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Monday, November 26, 2018

Three more

Three more snowflakes are fresh off the blocking board:

The pattern for these can be found in my Etsy shop by clicking HERE. Also, a reminder that my Etsy sale is ending tomorrow, and my next sale will be sometime in early June, 2019. If you want to visit my shop, you can do so by clicking HERE.

My blocking board doesn't have lines for a six pointed motif, which made things a little more difficult. Next time, I'm going to print out an appropriate polar grid (using Inkscape) and place it in a plastic sleeve to use as a blocking template.

These snowflakes have been stiffened with Mod Podge Extreme Glitter. The sparkle is very pretty in person but doesn't show up on camera unless the photo is blurry:

It's a multicolored glitter, similar to the AB color used in beads. I will be stiffening all of this year's snowflakes with the glittery Mod Podge and see how they hold up over time.

Tuesday, November 20, 2018

Glittery Snowflakes and Etsy Sale

When the new Liz Metallic threads came out, I was excited to try them and potentially use them for snowflakes. I had high hopes for the Iridescent color, but found it difficult to work with and not as sparkly as I thought it would be. I ended up making a few snowflakes in Liz Metallic Silver but still longed for a white snowflake with sparkle.

I started brainstorming: Maybe I could mix Mod Podge with glitter and use it to stiffen a white snowflake? I wanted to do a bit of research online to see if anyone had done this before, and found that Mod Podge actually has a product with glitter already mixed in! It's called Mod Podge Extreme Glitter. I was able to find some at my local Michael's craft store:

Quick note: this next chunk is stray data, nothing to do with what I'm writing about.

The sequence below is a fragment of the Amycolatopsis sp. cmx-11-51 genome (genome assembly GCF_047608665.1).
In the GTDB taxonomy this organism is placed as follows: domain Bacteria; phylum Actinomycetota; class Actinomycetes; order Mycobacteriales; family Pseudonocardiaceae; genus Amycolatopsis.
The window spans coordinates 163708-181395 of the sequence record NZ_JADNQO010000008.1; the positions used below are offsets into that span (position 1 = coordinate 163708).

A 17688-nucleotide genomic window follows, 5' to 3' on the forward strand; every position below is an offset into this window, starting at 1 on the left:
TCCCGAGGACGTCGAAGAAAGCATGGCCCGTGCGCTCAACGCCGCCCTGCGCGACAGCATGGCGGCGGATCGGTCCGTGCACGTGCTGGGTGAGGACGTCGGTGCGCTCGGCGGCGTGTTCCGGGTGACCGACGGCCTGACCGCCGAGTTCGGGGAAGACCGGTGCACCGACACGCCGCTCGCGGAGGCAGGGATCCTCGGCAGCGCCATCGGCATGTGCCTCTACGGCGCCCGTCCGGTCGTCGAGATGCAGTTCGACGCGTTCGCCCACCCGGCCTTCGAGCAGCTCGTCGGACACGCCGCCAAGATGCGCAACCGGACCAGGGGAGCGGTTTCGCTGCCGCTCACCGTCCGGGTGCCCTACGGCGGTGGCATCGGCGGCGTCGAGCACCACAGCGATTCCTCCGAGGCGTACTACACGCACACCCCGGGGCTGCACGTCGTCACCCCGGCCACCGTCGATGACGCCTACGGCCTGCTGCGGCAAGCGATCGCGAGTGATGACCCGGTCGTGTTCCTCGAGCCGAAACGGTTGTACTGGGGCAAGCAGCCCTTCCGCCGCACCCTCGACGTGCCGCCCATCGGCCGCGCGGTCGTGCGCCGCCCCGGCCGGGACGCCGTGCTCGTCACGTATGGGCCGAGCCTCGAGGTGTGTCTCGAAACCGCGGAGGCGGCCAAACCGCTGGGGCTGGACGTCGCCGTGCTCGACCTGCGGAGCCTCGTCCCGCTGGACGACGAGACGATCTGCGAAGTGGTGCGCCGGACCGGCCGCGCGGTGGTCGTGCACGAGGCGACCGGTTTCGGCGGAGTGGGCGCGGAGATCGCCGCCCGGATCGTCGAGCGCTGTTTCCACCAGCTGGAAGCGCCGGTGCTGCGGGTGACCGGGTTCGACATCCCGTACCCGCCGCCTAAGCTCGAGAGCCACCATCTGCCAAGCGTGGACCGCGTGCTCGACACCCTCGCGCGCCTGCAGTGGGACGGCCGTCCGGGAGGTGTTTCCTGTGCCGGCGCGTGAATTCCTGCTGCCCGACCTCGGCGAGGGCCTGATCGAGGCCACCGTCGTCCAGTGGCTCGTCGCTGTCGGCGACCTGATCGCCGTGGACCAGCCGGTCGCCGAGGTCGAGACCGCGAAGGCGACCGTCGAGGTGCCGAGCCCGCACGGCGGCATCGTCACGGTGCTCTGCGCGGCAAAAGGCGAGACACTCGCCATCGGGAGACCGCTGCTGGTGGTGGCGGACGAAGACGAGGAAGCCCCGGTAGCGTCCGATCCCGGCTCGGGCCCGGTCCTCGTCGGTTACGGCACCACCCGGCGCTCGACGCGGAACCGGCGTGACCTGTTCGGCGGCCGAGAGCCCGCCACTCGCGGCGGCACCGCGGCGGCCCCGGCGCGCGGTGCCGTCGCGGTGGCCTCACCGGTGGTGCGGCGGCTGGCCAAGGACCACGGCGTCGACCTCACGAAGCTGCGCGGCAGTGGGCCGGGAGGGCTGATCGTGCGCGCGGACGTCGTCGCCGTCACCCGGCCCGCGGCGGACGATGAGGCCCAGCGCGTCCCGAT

I placed my snowflake on plastic wrap and used a foam brush to paint both sides with Mod Podge. I then blotted out the excess stiffener with a paper towel and laid the snowflake on a fresh sheet of plastic wrap to dry for 24 hours. I'm really pleased with the results! The snowflake is stiff (great for ornaments) and very sparkly. It's hard to capture in photos and seems to show up better on camera in low light:

More glitter shows up when the camera is out of focus:

If you have access to this product, I highly recommend trying it out. Maybe start with something small to make sure you like the results before using it on something that took a while to tat. The Mod Podge does add some thickness to the tatting, so be sure to blot pretty thoroughly after applying it.

This snowflake is one that I designed fairly recently. I started out with a small onion ring snowflake and extended the arms for a larger version. I took inspiration from Joëlle Paulson's Snowdrop pattern to extend the arms.

I named the above pattern Shimmer Snowflake, since it's my first project to use the glittery fabric stiffener. You can find the pattern in my Etsy shop by clicking HERE. I'm also having a holiday sale which will end on Tuesday, November 27. Everything in the shop is 20% off, no code needed. I noticed some other Etsy shops are having holiday sales as well so head on over to see if you can find any good deals :)

Monday, November 5, 2018

Four Petals Magic Square

I haven't been posting much to my blog, but I have been tatting. I put together a new magic square pattern during October. It's something I sketched on my iPad back in May and had been meaning to design ever since.

The listing can be found in my Etsy shop by clicking here. I have proofread and test tatted this pattern myself so if you come across any errors or questions, please let me know.

The samples pictured above are tatted in Lizbeth size 40 thread, Autumn Spice and Ecru. If tatted in size 20 thread, the medium sized square would be good for a coaster. In size 40 it's a little small, so I placed a mug on the larger square for this photo:

This pattern did give me trouble in getting everything lined up right. I forgot how exact the center lines need to be when designing a magic square. In the end, I got everything worked out, but it took a lot of attempts:

In the photo above, the rightmost square is what I like to call an "inverted" square. If you are familiar with my Designing Magic Squares post you will recognize that term (see Part 4: Expanding the Square). For this pattern, however, I felt that the inverted squares didn't look as nice so I did not include instructions for them. The edge for the inverted squares would be the ecru edge pictured below:

Anyhow, I've probably gone into too much detail about that part! Now that this pattern is done it's time to get back to work on my table runner. I also should start making some snowflakes for the holiday season.